For CityLax Founder, Mat Levine, the news of Isa Khan’s recognition held special significance for him. Isa Khan is the first CityLax player to receive the MVP Scholar Athlete Award, a nod to how far the nonprofit organization has come since its establishment in 2006. Levine says, “Isa is a shining example of what CityLax stands for. He is passionate about the game and his academic future. He has been an ardent participant in Citylax/PSAL lacrosse programs over the last two years, propelling him toward his goal to graduate with a strong academic record and gain acceptance to colleges of his choice. To see a young man utilize lacrosse and its educational opportunities given by CityLax’s programs at the very same high school where my family has roots is a special feeling for me.”
Not only is Isa a talented lacrosse player and excellent student, he’s also a driven and compassionate member of his community. Isa is the Student Union Vice-President at James Madison and is also the leader of the Health & Wellness Committee of his district’s Youth Leadership Council. As Team Leader, Isa oversees the inter-borough group of students and is working to improve the health and wellness curricula in NYC public schools. “At the moment, only a very small fraction of our health classes cover mental health, even though it should really be given equal weight to physical health and nutrition,” Isa explains. “So, part of what we’re working on is a plan to revamp the curriculum by balancing the content 50-50 for physical and mental health.” The students meet regularly with each other and then propose their ideas to the Board of Education, which intends to use the students’ input to shape policies for the NYC public school system. Through this program, the students are able to have a real impact on their community, something that Isa strives to do in every aspect of his life.
On the field, Isa is dedicated to becoming the best player that he can be. A natural leader, he is eager to take advantage of every opportunity to help strengthen his team, including regularly organizing off-season practices for his teammates. He credits CityLax with helping him to become the athlete that he is today. “I honestly could never have been where I am as an athlete or a lacrosse player if it wasn’t for CityLax,” Isa says. “CityLax gave me the basics, rolling out clinics that kept me in shape and playing during the off-season. And then, when I was ready to take it to the next level, they helped provide that, too.” This past summer, Isa attended the MetroLacrosse SummerBounce Camp through a CityLax athletic scholarship. He claims that this experience was a pivotal moment in his lacrosse career, because it was there that he learned how to face off from MLL star, Casey Dord. Isa discovered he had a knack for the face-off and has since been working to perfect his skills during the off-season so that he can enter the spring as a FOGO. “If it weren’t for CityLax,” he recalls, “I never would’ve gone to that camp and realized that I’m a really good FOGO.”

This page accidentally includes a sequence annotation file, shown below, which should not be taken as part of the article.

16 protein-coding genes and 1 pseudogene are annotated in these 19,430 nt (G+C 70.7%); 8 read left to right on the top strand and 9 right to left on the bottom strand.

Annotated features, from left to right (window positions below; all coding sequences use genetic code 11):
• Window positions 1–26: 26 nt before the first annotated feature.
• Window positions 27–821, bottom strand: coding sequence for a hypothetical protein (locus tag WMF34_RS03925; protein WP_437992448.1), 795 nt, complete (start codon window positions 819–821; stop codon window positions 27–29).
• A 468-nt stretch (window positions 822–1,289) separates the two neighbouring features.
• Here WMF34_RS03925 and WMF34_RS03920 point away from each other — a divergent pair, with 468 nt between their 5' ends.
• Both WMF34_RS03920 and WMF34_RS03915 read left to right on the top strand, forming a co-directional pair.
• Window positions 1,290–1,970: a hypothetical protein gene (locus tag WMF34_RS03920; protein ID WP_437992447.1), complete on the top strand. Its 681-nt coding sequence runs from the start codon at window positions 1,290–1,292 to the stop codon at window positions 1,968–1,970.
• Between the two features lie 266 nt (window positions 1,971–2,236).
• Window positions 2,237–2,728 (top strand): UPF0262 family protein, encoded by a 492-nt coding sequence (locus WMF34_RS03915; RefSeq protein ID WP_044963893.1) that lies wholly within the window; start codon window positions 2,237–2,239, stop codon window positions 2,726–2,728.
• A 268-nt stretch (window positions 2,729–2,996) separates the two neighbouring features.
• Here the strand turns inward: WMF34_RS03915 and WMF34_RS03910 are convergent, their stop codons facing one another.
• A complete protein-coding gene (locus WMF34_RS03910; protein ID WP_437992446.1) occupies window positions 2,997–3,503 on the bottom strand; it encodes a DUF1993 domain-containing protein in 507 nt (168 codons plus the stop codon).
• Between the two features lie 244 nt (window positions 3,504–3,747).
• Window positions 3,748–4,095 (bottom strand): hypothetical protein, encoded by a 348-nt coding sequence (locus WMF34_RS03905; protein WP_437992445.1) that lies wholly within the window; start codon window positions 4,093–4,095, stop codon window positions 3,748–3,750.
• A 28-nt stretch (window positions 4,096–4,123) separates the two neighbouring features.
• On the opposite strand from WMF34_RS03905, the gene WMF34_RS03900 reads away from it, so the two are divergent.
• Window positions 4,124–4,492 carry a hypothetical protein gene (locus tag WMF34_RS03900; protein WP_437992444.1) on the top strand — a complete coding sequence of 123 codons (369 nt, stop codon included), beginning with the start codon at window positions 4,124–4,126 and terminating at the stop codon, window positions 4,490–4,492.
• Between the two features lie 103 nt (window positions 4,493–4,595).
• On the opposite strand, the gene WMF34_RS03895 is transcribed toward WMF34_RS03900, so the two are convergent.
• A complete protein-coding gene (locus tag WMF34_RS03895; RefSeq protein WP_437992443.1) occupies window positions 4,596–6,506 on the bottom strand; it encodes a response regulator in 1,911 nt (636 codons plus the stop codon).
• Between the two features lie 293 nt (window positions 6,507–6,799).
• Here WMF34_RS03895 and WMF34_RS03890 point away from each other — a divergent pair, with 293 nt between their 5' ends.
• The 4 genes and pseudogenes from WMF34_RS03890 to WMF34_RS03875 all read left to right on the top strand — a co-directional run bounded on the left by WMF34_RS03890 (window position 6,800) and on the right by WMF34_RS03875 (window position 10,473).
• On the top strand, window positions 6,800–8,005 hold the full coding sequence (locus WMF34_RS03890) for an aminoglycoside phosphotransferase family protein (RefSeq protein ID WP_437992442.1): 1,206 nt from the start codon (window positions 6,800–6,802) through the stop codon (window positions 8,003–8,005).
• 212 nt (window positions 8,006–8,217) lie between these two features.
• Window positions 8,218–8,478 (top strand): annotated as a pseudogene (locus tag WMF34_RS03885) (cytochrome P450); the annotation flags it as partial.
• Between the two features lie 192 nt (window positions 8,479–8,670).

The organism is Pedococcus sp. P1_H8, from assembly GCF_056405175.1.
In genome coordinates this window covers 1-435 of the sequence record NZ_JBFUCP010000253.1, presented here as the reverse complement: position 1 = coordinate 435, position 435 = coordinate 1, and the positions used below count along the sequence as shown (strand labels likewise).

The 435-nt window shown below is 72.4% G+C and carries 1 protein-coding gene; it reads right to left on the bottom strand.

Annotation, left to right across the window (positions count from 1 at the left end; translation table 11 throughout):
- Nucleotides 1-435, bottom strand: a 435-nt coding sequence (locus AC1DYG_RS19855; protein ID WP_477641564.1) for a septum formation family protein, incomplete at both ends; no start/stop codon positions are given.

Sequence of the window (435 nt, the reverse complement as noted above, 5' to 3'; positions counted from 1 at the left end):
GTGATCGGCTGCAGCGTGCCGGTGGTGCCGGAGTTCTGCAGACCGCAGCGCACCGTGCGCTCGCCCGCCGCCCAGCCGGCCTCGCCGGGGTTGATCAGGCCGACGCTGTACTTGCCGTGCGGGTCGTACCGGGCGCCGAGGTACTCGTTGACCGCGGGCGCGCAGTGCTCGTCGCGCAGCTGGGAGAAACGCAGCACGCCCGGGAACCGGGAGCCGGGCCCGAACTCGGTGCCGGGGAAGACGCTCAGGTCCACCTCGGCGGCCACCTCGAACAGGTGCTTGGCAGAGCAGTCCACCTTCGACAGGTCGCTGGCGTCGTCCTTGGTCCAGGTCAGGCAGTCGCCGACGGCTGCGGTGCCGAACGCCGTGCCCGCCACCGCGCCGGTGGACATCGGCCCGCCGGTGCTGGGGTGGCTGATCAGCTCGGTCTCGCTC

A true team player, Isa is excited about what receiving this award means for James Madison lacrosse. When asked how he felt to be honored as a PSAL MVP Scholar Athlete, Isa replied, “It means a lot to me to be chosen out of thousands of student-athletes and among players who are probably the best in the city. To just have been nominated…I have a lot of hope for my team that we’re getting better and better. I’m happy to see such an achievement after all the hard work these past few years.”
As Isa gets ready for his final high school lacrosse season and thinks back on how far he’s come since his middle school soccer days, he says, “I guess the lesson is just never give up on the dream that you want. Never give up on the ‘you’ that you want to become.”